- Scientists studying penguins say a recent discovery has led them to suggest that the flightless birds may be alien in nature.
- Traces of chemicals only found 38 million miles away on the planet Venus are also found in the poop of gentoo penguins.
- More alien-related news here.
Penguins are already an anomaly considering the fact that they are birds who can’t fly, but are they actually extraterrestrial? That’s what a new discovery by a group of scientists had made some of them wonder.
Researchers in the United Kingdom recently realized that traces of a chemical that exists only on the planet Venus – 38 million miles away – is also in the poop of penguins.
The chemical, phosphine, is one of the major components available in the atmosphere of Venus. That discovery was only made in 2020 when astronomers discovered traces of phosphine in the clouds of Venus.
Scientist Dr. Dave Clements of Imperial College London told The Daily Star, “We’ve reprocessed the data and we’re pretty convinced that the phosphine finding is real, but we don’t know what’s making it.
“There are some anaerobic bacteria that produce phosphine. It’s found in pond slime and the guts of badgers and in piles of penguin guano. It’s very hard to measure and study because if you let oxygen in, it destroys it.
“We don’t know why anything produces phosphine at all because it requires energy. It’s not a byproduct like methane, so it may be something to do with defence or signaling against other competing bacteria.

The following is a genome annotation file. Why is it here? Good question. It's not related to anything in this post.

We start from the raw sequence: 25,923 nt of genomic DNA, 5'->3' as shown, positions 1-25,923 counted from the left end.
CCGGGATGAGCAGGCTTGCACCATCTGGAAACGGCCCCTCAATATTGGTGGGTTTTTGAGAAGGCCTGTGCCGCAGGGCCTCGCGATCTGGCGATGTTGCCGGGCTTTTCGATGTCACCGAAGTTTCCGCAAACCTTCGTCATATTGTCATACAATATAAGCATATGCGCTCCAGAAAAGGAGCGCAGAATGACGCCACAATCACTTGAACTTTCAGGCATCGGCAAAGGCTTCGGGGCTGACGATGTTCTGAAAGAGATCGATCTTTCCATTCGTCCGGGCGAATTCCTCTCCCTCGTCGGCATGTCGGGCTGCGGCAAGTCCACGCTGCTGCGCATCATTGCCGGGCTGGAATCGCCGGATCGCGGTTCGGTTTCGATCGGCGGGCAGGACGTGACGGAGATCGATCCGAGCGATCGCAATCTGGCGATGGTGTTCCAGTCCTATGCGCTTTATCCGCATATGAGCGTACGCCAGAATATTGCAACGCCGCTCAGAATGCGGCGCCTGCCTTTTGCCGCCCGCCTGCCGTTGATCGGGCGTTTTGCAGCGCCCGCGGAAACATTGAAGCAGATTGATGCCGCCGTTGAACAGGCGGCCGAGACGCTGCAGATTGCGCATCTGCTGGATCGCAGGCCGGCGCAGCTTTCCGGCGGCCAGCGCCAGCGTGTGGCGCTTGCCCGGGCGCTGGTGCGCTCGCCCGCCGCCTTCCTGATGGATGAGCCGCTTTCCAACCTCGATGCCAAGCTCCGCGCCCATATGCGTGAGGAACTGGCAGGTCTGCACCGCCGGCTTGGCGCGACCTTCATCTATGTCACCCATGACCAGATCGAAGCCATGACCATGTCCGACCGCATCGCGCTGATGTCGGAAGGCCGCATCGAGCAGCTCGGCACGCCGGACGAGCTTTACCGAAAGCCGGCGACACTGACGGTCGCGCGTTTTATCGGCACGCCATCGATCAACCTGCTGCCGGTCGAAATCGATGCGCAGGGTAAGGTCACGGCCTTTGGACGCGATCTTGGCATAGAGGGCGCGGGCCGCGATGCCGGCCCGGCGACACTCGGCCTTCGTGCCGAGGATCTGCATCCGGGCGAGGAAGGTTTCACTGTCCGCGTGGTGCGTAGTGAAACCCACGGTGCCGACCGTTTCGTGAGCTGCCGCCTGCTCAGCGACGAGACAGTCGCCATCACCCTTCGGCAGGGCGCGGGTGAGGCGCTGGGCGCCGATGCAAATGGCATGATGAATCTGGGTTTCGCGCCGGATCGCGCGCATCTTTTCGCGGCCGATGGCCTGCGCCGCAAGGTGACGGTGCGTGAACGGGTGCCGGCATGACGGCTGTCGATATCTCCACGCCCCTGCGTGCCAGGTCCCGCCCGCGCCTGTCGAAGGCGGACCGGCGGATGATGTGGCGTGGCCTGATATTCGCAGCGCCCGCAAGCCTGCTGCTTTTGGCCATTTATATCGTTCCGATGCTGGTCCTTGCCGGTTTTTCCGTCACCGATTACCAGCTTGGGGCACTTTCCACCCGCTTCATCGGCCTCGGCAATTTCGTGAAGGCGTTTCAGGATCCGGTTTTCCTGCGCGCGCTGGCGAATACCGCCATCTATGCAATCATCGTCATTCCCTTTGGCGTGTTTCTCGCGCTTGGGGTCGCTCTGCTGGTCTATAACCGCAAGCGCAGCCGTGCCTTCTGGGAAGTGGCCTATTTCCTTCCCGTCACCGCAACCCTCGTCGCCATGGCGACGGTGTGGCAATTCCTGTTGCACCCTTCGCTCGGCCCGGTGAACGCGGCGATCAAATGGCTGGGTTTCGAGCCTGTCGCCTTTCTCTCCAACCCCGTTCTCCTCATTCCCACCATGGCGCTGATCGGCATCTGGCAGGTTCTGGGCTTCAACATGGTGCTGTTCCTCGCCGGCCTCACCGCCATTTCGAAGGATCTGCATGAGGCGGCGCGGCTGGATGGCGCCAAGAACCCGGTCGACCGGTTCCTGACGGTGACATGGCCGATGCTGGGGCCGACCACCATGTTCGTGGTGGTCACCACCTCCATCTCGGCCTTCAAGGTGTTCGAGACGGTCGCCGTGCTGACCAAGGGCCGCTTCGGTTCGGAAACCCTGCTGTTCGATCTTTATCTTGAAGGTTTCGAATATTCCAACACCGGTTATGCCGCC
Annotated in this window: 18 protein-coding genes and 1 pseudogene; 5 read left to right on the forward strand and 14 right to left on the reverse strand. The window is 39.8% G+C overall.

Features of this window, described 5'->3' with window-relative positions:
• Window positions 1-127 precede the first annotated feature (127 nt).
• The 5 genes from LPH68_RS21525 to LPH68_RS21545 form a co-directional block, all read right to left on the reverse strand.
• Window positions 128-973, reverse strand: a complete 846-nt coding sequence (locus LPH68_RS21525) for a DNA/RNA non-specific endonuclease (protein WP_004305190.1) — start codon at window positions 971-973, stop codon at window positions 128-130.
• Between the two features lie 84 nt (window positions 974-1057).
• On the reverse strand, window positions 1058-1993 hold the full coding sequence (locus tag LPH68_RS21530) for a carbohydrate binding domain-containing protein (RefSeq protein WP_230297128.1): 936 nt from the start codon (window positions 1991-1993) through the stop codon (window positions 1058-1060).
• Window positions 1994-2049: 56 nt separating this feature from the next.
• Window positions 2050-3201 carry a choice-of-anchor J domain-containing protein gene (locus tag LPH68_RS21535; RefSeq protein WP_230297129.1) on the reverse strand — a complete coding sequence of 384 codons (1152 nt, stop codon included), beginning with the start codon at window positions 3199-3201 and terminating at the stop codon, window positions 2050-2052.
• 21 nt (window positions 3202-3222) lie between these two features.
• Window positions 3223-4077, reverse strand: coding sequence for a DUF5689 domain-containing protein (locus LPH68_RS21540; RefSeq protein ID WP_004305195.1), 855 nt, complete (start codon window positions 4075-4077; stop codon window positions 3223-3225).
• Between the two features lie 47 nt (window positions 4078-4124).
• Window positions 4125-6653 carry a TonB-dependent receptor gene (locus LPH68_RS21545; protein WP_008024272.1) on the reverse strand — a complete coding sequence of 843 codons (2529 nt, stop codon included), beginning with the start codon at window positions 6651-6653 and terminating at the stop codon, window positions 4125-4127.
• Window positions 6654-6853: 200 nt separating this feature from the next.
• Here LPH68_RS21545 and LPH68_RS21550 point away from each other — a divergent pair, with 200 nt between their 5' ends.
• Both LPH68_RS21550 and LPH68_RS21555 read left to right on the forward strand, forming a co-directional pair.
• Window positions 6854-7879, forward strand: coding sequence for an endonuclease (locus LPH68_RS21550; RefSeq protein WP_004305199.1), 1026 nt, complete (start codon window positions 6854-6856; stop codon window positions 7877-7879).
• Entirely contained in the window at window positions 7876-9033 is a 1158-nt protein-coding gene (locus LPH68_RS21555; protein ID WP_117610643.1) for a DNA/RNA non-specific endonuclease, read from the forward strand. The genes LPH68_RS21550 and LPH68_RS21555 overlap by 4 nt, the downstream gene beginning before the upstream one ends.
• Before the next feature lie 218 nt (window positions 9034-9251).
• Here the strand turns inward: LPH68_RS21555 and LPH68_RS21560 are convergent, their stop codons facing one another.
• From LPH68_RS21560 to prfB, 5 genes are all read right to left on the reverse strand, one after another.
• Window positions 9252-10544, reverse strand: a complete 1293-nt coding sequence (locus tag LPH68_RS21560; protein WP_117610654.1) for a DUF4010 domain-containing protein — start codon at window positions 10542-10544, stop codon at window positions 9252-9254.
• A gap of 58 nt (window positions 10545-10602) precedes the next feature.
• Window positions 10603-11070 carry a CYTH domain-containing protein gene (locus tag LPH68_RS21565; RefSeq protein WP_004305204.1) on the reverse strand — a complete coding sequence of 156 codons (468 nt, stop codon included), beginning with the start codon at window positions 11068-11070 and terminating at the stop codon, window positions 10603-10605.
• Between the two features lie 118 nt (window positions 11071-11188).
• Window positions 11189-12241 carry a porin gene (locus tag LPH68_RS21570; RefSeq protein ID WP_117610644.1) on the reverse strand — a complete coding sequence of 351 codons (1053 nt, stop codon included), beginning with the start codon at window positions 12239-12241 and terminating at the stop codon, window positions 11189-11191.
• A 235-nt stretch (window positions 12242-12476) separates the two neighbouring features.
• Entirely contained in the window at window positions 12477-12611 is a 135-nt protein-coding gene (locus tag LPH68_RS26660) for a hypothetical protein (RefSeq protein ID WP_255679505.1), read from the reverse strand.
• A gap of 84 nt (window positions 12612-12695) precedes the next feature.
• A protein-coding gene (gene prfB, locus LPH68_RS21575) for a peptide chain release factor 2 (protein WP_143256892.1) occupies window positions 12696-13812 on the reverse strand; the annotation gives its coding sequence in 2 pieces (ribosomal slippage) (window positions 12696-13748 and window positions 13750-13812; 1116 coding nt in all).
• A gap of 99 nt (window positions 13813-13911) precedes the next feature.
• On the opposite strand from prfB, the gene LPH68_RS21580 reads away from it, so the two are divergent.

“We would really like to study the penguin guano to understand the biology, but it’s quite hard for astronomers to get a grant proposal to go and play with penguins, so we’re trying to navigate through interdisciplinary fields.”
Interest in this discovery has only been heightened by the fact that the James Webb space telescope launches in December.
The telescope, a joint venture between the European Space Agency (ESA), NASA, and the Canadian Space Agency (CSA), will be searching space for chemical signatures of alien life on other planets.
The James Webb space telescope will also be searching for something called the “Cosmic Dawn” or the moment that the first stars burst into existence, reports the Telegraph.
“We’re looking for the point when the lights first turn on in the universe, which is arguably, the origin of life,” said Dr. Clements. “If we see it, it won’t look like these beautiful images of galaxies we get from Hubble, but more like a very faint blob. But the implications of these blobs can be profound.”
According to The Daily Star, scientists in the United Kingdom believe alien lifeforms may have already been detected and that studying penguins may help them identify organisms that exist on other planets. Like penguins.